Sunrise from Haleakala's summit

Haleakala Sunrise

The night is as black as pitch as we tiptoe out of our condo and start the car. Stars glitter in the darkness overhead and the arm of the Milky Way stretches from one side of the island of Maui to the other. The silhouette of Haleakala volcano, a shadow in the night, towers 10,000 feet above us. 

We navigate through towns that are dark and still at two in the morning. Catching Route 378, we begin the slow drive up the side of the volcano. A cow, roaming free, appears in the headlights and then vanishes just as quickly. A pu’eo swoops down and snatches something off of the highway and flies away into the dark. The narrow beam of our headlights gives us hints at our surroundings, but we can see nothing.

The road winds and climbs for miles. Near the summit of the volcano, the road became series of steep switchbacks. The drive ends at the summit parking lot. Small telescopes and weather stations, surrounded by white domes, sat off to one side. A rock wall and sheltered viewing area sit on the far side of the summit lot. We tumbled out of the car and breathed in the fresh mountain air. 

That mountain air was freezing! The weather had been a cozy 72 degrees in Kihei, but this high in elevation, the temperatures had dropped into the 30’s. We had planned ahead and brought coats, hats, and gloves with us. But with the wet cold that had started seeping into our bones, I was already wishing that we had stripped the comforter off of the bed and brought it with us.

We bundled up and joined a growing crowd of people at the rock wall. Two spots on the wall itself were available and we chose those for seats. All of our neighbors and us got to know each other really well as we huddled together to keep warm. The night was still dark and the stars up here were more bright and clear than we had ever seen before. They were as clear as if we were orbiting in space. The moon and Jupiter hung like jewels in the sky. A meteor blazed a bright green trail through the darkness. On the horizon, a soft glow was beginning to form. Sunrise was coming.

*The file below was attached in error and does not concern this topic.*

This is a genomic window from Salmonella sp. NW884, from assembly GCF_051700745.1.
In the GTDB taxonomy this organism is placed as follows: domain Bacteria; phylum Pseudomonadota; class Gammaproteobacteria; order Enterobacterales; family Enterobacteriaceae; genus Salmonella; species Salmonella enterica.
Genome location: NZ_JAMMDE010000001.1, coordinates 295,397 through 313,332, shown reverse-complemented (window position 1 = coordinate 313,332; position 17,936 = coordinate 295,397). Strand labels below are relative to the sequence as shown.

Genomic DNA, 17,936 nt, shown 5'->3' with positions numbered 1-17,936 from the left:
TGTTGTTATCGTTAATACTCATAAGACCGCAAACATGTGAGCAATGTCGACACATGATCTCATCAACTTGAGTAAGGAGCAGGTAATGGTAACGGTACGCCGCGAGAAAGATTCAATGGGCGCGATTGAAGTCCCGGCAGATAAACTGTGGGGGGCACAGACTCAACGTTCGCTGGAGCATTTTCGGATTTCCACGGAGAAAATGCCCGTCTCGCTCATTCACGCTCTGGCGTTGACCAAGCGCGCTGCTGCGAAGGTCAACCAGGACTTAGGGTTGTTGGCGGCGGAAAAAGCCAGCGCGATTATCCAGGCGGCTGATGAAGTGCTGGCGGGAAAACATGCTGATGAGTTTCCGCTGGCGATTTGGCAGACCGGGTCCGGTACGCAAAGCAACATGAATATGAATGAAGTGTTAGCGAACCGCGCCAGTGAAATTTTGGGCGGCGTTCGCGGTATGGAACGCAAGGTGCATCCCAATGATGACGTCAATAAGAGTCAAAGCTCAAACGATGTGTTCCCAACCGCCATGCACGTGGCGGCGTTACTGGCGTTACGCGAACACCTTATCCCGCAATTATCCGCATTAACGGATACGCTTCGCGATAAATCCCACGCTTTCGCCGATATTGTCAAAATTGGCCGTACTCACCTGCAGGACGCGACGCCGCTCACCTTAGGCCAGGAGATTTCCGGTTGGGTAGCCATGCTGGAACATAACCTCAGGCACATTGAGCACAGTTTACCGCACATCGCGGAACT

Clouds fill Haleakala’s crater as sunrise approaches. Photo Credit: Volcano Hopper

The House of the Sun

Haleakala is one of two volcanoes that makes up the island of Maui. It towers 10,023 feet above sea level and makes up over 75% of Maui’s land. Haleakala is one of six active volcanoes in the state of Hawaii, and is the only active volcano on Maui. The volcano’s last eruption is believed to have taken place around the year 1790 near La Perouse Point.

Haleakala, like all of the other volcanoes in the Hawaiian Islands, is a shield volcano. These volcanoes are predominantly made of basalt, though other more explosive lavas such as dacite and rhyolite can be present. Basalt is typically more fluid and runny when it flows, which creates more effusive eruptions that give the volcano it’s shield-like shape.

A variety of landscapes cover the volcano. Thick rainforests and hundreds of waterfalls cover the eastern slopes. The south and eastern sides are much dryer and more desert-like in places. The inside of the crater is full of volcanic cones and features, and is home to the silversword, a plant that grows only in Maui.

The name Haleakala in Hawaiian literally means “House of the Sun.” The volcano’s summit crater has eroded and collapsed over the millenia, which has left a crater that is 7 miles long, 2 miles wide, and 8 miles deep. This crater opens to the east and hosts the sunrise every morning. Visitors from all over the world visit the summit to watch the sun rise over the colorful crater. And on that chilly morning, we were among them.

Haleakala Sunrise

As the glow in the east began to grow brighter, the wind began to stir. As the heat from the coming sunrise began to warm the Pacific and the Hawaiian Islands, the convection in the air grew stronger. On the island below us, we could make out the sparkling lights of the towns as their inhabitants began to wake. To the south and west, the forms of other islands – Kaho’olawe, Lanai, and Molokai – had begun to appear. And 80 miles to the east, standing out in tones of blue and purple against the gold sunrise, Mauna Loa and Mauna Kea towered above Big Island.

Volcano Hopper at Haleakala’s summit with Mauna Kea (left) and Mauna Loa (right) in the background.

The crater of Halekala was filled with clouds that morning, that hid the volcano’s secrets below. A number of volcanic cones and features stretched beneath those clouds, just waiting for us to explore them. As the sun burst over the eastern horizon, it filled the crater with color and golden light. The sunshine washed over us and the sun began its climb into a perfect blue sky.

The peace and beauty of that sunrise was something I will never forget. There is something to be said about sitting with a volcano for awhile and just being still. I find those intimate moments with volcanoes so fulfilling and restorative.

Looking down into Haleakala’s crater as the clouds begin to lift.

We admired the views and ate some breakfast as we recharged for our next adventure: a descent into Haleakala’s summit crater.

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